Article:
Keywords: Cryptosporidium parvum; detection; PCR; environmental samples; water; food
Springer Online Journal Archives 1860-2000
Process Engineering, Biotechnology, Nutrition Technology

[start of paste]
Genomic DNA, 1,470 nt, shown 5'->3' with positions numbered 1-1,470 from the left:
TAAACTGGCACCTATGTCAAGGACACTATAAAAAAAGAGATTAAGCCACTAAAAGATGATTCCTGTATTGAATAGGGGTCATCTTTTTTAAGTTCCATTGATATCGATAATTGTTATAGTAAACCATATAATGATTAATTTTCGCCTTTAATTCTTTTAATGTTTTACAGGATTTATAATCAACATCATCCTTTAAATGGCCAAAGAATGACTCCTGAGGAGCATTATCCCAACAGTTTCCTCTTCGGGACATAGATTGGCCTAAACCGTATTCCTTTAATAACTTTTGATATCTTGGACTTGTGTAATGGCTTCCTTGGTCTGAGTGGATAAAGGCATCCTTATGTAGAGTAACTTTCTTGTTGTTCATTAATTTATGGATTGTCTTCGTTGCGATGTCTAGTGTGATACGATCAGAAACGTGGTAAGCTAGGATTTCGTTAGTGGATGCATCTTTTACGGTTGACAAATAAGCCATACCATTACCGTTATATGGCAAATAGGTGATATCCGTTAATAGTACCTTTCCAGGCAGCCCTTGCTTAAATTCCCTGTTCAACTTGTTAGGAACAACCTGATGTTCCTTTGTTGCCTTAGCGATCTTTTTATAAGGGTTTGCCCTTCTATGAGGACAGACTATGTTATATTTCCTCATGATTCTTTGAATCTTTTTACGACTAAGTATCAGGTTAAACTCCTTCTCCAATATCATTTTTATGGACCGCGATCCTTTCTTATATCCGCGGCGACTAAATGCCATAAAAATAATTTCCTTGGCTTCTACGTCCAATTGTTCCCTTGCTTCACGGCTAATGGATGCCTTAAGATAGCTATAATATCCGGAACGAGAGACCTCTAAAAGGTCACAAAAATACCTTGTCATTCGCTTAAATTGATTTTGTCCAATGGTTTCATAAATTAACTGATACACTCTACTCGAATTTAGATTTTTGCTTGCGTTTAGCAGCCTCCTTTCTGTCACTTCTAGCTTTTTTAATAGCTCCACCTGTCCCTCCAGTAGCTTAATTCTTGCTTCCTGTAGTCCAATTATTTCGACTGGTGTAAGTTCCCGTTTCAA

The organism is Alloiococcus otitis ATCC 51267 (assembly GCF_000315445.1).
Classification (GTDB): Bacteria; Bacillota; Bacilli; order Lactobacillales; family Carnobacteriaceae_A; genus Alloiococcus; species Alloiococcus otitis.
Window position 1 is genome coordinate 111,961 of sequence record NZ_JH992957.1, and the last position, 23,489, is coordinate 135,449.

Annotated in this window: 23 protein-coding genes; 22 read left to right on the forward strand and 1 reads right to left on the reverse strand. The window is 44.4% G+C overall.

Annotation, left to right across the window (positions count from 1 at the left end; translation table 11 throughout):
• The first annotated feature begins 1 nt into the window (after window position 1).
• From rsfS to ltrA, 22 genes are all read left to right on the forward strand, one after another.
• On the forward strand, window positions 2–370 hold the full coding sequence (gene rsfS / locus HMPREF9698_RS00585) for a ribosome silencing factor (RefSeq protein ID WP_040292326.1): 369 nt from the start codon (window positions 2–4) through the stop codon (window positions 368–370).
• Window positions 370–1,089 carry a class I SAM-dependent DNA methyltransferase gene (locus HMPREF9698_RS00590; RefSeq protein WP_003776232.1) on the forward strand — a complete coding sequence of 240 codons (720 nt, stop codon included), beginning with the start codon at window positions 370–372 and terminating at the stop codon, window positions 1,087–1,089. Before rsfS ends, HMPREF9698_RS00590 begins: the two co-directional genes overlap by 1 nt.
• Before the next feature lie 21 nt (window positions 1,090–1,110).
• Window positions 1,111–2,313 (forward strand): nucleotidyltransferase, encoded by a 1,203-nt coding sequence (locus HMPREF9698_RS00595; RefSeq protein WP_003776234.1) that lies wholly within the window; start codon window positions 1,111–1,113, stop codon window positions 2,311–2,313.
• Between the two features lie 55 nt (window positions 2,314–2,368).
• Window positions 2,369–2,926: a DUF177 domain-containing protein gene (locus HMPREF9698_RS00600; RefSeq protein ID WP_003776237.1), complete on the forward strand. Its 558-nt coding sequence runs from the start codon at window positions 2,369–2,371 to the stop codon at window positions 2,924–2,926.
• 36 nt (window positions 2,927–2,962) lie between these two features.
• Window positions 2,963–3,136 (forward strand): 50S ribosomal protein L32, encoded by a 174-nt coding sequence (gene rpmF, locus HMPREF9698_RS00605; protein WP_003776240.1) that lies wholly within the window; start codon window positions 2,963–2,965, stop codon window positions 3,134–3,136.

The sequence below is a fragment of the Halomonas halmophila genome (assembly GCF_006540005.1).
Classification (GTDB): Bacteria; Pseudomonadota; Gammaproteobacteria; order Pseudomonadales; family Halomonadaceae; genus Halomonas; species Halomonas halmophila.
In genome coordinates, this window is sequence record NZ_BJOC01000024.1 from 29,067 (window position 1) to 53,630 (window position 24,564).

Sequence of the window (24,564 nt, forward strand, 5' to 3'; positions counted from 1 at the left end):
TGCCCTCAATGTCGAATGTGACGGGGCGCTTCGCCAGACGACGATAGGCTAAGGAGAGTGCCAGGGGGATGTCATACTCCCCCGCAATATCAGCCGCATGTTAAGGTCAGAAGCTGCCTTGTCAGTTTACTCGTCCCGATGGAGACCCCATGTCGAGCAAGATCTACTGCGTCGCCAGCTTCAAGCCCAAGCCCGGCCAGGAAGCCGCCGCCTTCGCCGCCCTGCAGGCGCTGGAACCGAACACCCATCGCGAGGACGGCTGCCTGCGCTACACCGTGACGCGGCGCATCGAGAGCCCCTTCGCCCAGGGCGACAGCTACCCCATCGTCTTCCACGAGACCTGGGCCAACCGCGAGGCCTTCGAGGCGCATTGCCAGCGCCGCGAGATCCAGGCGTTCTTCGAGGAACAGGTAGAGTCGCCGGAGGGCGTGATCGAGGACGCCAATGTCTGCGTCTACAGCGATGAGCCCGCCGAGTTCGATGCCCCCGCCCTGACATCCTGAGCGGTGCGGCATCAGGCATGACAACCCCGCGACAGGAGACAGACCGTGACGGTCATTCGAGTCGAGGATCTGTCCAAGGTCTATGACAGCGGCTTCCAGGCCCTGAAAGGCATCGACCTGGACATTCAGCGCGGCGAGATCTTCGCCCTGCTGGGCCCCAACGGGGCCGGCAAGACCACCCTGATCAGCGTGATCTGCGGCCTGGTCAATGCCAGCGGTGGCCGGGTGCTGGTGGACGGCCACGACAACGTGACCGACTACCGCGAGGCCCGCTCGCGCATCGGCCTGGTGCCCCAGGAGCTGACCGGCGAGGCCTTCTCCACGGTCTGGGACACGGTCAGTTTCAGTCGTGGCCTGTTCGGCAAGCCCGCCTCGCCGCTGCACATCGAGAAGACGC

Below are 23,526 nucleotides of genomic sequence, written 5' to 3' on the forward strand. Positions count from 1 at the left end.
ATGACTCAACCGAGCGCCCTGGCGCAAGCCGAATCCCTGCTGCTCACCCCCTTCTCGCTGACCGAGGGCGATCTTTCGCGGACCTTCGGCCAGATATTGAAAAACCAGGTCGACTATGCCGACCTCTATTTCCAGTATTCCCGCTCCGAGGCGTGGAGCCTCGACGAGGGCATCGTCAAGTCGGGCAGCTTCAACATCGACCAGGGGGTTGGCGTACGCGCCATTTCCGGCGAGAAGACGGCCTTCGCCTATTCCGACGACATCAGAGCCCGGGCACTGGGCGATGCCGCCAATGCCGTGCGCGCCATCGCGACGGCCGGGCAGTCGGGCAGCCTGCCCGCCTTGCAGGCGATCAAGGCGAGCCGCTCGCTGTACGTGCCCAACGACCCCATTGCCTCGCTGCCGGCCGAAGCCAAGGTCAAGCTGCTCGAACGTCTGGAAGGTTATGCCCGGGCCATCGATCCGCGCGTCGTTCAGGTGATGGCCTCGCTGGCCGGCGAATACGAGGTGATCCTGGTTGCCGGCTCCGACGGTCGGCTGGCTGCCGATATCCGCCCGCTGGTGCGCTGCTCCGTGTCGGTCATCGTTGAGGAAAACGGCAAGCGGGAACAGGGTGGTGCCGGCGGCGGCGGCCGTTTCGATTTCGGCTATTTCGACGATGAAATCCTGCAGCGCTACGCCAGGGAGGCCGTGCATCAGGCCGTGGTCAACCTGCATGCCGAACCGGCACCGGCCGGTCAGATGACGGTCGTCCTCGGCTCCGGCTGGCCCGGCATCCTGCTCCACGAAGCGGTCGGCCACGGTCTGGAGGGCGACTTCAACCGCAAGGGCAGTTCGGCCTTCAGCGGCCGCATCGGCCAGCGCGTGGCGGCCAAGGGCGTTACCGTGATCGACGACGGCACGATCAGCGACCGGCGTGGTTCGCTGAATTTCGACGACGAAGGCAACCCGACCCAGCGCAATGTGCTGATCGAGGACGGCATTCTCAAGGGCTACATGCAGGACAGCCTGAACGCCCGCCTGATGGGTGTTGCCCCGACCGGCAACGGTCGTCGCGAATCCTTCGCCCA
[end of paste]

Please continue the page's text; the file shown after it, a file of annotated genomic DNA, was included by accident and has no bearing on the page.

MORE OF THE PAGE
Since 1991 more than 30 PCR protocols have been published, which show a potential to replace the current microscopic detection method for Cryptosporidium parvum in environmental samples and food. This review provides a synoptic comparison of these protocols with respect to the following features: isolation and purification of oocysts from tested matrices, elimination of free DNA, viability and infectivity assessment, release of nucleic acids, nucleic acid extraction, type of PCR (PCR, RT-PCR, internal-standard-PCR, in situ PCR, TaqMan-PCR), primary product detection, additional specificity control, secondary product detection, reported sensitivity, cross-reaction with other Cryptosporidium species, and target and sequence information such as amplicon length, primer sequences, multiple copy target, presence of strain-specific differences in the amplicon, GenBank accession numbers and gene function. The results demonstrate that problems like PCR inhibition, viability assessment, and the requirement of an extreme sensitivity have been solved. PCR assays would be most valuable to control presence-absence standards in defined matrix volumes, and the setup of such standards would very much contribute to a rapid introduction of this awaited technology into routine monitoring of environmental, water and food samples, and to a further standardization of the various protocols. It can be expected that satisfactory solutions for quantification will be found for a growing number of PCR-based assays. Systematic field evaluation and interlaboratory studies will complement our present knowledge of these methods in the near future.
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